With a length of 80 kilometres, it is the South Island's longest lake, and, at 291 km², the third largest lake in New Zealand. It is at an altitude of 310 metres, towards the southern end of the Southern Alps. The general topography is a reversed "N" shape. The Dart River flows into the northern end, which then runs south for 30 kilometres before turning abruptly to the east. Twenty kilometres further along, it turns sharply to the south, reaching its southern end 30 kilometres further south, near Kingston.
It is drained by the Kawarau River, which flows out near Queenstown, lying on the northern shore of the lake close to eastern end of its middle section. It is very deep, its floor being up to 100 metres below sea level. It "breathes", its waters rising and falling regularly by some 200 millimetres in Queenstown Bay, in what is known as a seiche.It is renowned for its scenic beauty, with The Remarkables mountain range lying along its southeastern edge, although a recent boom in population and tourism around Queenstown threatens this golden goose. It is a popular venue for adventure tourism, with skifields, paragliding, bungy jumping and tramping tracks within easy reach, and a vintage steamboat, the T.S.S. Earnslaw regularly plying its waters. Several vineyards are nearby.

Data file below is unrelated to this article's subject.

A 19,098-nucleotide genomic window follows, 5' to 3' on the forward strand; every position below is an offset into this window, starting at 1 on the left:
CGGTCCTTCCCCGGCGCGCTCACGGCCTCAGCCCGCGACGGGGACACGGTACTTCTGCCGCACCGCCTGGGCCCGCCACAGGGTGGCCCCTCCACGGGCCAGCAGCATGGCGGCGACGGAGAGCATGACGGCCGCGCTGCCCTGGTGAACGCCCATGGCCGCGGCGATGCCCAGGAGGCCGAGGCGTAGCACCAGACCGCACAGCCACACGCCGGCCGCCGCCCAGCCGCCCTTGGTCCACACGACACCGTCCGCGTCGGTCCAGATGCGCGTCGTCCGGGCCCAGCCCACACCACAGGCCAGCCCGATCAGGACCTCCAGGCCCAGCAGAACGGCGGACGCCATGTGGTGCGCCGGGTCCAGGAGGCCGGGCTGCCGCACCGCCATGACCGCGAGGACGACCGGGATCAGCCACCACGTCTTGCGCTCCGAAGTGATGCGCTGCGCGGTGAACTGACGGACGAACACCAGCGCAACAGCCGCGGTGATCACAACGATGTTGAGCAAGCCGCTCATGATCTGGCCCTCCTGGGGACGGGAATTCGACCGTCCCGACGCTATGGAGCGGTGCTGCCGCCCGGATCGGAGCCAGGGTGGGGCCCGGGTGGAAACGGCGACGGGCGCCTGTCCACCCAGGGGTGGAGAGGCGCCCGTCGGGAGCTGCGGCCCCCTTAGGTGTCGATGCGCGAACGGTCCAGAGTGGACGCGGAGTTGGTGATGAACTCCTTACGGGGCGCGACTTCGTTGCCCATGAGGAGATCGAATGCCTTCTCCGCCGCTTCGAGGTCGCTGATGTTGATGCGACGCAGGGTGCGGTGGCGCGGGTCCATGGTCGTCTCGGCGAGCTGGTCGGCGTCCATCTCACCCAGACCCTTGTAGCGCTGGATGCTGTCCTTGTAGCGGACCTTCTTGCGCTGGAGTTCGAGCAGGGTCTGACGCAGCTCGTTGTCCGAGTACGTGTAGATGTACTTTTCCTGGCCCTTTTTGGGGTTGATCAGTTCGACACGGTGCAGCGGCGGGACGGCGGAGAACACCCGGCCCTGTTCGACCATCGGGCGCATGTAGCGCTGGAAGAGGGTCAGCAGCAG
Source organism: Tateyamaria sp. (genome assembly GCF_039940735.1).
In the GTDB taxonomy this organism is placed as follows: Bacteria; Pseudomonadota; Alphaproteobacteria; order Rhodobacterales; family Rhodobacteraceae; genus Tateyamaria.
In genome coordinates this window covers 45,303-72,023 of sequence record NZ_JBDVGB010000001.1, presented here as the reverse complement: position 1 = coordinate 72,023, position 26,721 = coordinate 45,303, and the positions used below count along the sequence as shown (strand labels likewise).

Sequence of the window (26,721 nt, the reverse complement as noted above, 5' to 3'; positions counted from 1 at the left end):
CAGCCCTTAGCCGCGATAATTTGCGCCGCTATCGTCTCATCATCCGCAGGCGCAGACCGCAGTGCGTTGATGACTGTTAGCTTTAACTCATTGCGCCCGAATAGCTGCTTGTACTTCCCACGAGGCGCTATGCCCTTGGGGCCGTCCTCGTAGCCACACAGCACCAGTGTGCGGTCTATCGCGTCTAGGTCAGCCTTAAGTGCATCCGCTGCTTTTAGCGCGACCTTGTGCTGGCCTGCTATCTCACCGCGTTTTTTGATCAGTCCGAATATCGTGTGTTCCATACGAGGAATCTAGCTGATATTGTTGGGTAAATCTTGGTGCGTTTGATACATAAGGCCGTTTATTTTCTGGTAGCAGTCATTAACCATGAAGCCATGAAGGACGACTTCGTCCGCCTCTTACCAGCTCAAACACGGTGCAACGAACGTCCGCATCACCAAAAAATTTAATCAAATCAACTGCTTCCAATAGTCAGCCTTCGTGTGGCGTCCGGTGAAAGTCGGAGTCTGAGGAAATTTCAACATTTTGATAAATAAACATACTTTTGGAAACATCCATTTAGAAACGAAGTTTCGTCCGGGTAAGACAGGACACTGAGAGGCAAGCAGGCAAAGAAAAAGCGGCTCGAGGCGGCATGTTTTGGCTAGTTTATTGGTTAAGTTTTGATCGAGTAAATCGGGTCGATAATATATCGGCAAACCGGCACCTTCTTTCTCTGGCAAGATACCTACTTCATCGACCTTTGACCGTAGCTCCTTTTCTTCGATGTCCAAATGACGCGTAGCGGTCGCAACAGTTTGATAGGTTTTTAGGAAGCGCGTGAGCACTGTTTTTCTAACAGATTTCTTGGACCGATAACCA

Lake Wakatipu Frankton Arm Webcam
View from Queenstown heights
This article uses material from the Wikipedia Article "Lake Wakatipu"